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What's in a Name?

Posted By Norman Rasmussen, Sunday, October 09, 2011
What term do you prefer to use to describe patients with medically unexplained symptoms? I have used the "heartsink" term with family medicine resident physicians when teaching them to do the Linking & Reattribution intervention with MUS patients. I think it is a useful term in helping the resident physician understand and cope with her/his mixed emotions in caring for the high utilizing "worried well" patient, but the term could easily be construed as demeaning and insensitive. Thus, I am ambivalent about placing this term, but further discussion is certainly warranted.

There are more pejorative terms than "heartsink" out there such as "the "hateful patient" (Groves, 1978) or "fat file" patient (Short, 1994). More recently, I have seen the term "sick listing" (Nilsen et al., 2011) when describing the difficult or challenging patient with medically unexplained symptoms.

What do others think is the preferred way of addressing patients with medically unexplained symptoms?

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Mac Baird says...
Posted Sunday, October 09, 2011
I agree that it will be helpful to use a less negative term if that permits people to find articles, etc that cover the same topic-given a better name we might use now. As you know patients in Rochester, MN did not like to come to a "chronic illness consultation" but did feel OK about coming to a "reflective interview" when we were studying the MUS population. None of us knew quite what that meant so at least patients and physicians agreed to those interviews/consultations just out of curiosity! :)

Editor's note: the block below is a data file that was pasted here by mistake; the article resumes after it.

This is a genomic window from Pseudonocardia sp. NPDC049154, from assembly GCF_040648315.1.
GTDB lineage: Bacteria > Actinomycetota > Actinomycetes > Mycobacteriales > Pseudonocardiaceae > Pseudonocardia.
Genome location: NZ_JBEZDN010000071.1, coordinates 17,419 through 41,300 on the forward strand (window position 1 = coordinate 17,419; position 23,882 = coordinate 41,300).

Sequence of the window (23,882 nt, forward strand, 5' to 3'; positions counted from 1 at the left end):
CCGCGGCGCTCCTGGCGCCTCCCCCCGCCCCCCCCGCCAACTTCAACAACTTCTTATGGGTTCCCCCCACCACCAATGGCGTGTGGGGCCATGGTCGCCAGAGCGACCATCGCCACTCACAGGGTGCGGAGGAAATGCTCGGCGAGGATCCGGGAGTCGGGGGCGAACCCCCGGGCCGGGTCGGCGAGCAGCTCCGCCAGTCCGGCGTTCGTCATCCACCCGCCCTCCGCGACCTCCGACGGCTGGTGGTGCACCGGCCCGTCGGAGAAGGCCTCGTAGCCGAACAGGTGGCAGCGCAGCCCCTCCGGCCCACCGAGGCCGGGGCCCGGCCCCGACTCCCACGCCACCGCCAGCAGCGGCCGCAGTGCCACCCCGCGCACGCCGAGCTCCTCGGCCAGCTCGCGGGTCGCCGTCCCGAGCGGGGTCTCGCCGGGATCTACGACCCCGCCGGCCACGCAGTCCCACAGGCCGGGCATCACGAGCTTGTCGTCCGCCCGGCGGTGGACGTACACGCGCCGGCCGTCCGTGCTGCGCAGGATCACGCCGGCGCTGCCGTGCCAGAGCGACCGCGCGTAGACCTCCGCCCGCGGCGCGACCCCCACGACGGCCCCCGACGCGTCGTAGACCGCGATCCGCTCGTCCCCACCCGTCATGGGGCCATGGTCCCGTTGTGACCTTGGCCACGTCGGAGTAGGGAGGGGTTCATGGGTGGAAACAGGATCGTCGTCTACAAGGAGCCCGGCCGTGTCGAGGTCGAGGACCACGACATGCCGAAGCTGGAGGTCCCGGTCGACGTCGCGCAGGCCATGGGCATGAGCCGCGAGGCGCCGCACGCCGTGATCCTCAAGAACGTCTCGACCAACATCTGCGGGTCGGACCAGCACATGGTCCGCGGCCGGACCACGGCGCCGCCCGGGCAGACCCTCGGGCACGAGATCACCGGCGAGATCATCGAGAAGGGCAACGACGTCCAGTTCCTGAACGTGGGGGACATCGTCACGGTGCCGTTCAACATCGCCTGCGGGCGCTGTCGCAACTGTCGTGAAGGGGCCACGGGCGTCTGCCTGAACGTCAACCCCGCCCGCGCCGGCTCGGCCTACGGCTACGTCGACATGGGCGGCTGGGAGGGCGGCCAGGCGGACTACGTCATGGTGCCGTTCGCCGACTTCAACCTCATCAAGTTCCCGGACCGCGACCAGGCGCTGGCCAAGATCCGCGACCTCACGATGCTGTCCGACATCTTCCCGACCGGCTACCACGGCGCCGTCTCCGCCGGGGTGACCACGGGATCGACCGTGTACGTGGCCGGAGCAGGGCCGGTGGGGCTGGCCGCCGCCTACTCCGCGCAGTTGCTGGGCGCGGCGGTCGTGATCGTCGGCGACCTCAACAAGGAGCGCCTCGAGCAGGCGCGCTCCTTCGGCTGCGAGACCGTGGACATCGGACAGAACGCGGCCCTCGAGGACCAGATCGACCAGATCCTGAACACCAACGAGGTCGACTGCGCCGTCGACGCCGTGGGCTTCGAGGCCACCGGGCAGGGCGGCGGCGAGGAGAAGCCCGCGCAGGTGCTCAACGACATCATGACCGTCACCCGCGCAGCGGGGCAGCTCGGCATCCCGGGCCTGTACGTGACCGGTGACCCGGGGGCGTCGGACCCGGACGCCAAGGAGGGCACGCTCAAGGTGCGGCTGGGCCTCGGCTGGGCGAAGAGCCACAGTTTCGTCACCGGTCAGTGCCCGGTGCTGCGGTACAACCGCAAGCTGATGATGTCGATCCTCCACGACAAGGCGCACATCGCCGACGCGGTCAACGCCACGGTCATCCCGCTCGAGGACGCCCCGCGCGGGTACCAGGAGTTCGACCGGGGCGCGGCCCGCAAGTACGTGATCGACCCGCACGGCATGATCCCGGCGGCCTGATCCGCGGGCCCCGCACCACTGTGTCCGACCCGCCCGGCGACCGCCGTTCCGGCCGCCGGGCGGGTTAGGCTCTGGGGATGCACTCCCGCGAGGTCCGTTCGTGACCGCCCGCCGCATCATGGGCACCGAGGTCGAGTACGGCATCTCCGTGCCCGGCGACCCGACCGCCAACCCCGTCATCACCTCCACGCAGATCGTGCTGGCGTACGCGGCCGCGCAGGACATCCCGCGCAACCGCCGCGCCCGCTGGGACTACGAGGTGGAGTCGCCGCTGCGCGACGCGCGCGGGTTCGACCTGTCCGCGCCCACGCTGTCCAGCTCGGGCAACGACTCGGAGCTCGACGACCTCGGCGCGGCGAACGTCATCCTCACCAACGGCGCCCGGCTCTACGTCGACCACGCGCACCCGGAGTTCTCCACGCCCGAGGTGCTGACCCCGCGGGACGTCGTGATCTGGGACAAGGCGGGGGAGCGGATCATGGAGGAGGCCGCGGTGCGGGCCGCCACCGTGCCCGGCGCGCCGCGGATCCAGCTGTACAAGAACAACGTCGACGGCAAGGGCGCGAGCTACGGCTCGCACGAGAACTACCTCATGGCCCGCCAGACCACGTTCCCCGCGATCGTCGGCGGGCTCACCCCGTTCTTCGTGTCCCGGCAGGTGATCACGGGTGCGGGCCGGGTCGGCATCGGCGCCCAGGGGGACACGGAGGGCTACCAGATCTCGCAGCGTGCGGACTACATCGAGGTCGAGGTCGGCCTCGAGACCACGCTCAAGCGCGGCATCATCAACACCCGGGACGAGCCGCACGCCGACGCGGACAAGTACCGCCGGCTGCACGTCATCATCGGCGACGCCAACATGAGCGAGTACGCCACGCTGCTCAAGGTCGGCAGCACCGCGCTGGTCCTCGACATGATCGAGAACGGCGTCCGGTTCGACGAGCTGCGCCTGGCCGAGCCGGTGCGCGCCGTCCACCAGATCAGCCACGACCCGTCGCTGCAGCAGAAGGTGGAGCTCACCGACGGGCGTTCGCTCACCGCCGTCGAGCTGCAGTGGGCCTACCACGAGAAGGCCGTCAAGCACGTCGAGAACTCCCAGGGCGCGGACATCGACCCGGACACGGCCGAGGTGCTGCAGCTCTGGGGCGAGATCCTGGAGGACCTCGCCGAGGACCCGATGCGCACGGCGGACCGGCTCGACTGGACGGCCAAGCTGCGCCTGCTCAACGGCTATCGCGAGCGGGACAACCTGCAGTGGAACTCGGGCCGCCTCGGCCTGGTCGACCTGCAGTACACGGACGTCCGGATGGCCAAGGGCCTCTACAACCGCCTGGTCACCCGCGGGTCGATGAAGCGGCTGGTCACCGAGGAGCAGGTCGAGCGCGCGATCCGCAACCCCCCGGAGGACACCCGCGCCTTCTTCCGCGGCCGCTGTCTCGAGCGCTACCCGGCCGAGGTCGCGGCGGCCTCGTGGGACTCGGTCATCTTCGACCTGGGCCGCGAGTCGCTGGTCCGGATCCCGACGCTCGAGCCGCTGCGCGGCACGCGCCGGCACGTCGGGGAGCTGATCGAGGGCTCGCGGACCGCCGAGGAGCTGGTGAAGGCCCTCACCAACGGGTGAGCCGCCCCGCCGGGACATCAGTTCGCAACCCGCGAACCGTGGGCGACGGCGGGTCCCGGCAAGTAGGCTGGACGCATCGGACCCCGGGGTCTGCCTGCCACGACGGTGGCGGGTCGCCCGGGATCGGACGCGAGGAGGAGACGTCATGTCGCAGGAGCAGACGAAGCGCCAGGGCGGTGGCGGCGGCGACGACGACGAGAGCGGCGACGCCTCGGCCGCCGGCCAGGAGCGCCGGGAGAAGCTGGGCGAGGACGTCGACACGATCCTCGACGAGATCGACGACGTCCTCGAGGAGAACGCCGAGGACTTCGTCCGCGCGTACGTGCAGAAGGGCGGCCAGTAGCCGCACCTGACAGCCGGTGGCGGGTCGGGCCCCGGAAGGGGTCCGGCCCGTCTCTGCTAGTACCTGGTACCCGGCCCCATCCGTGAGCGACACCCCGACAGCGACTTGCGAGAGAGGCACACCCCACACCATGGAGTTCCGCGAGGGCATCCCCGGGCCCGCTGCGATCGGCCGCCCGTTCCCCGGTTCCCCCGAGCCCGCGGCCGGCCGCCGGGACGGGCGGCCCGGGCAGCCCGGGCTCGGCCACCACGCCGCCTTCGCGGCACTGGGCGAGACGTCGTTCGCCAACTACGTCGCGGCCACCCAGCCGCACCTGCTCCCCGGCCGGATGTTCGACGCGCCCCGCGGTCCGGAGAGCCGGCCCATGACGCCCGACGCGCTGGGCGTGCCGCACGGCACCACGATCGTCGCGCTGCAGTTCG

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Sandy Blount says...
Posted Sunday, October 09, 2011
The number of people on earth who experience mental or emotional pain as ontologically different from physical pain (western cultures and people who study medically unexplained symptoms) are in a minority. Terms like "somatization" reflect the cultural biases of this minority, implying as it does that people are mis-perceiving life pain in their bodies. It can certainly be seen as a culturally insensitive, possible even arrogant term.
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Dave Clarke says...
Posted Sunday, October 09, 2011
When a physician experiences heartsink at seeing a particular patient, the reason for it is the physician's inability to diagnose and/or treat the patient. But the term places the blame for the feeling on the patient, not the physician. The more pejorative terms (including gomer, turkey and crock plus those mentioned by Norm) place even more blame on the patient. I completely agree with Sandy that "terms like "somatization" reflect the cultural biases of [the western] minority, implying as it does that people are mis-perceiving life pain in their bodies."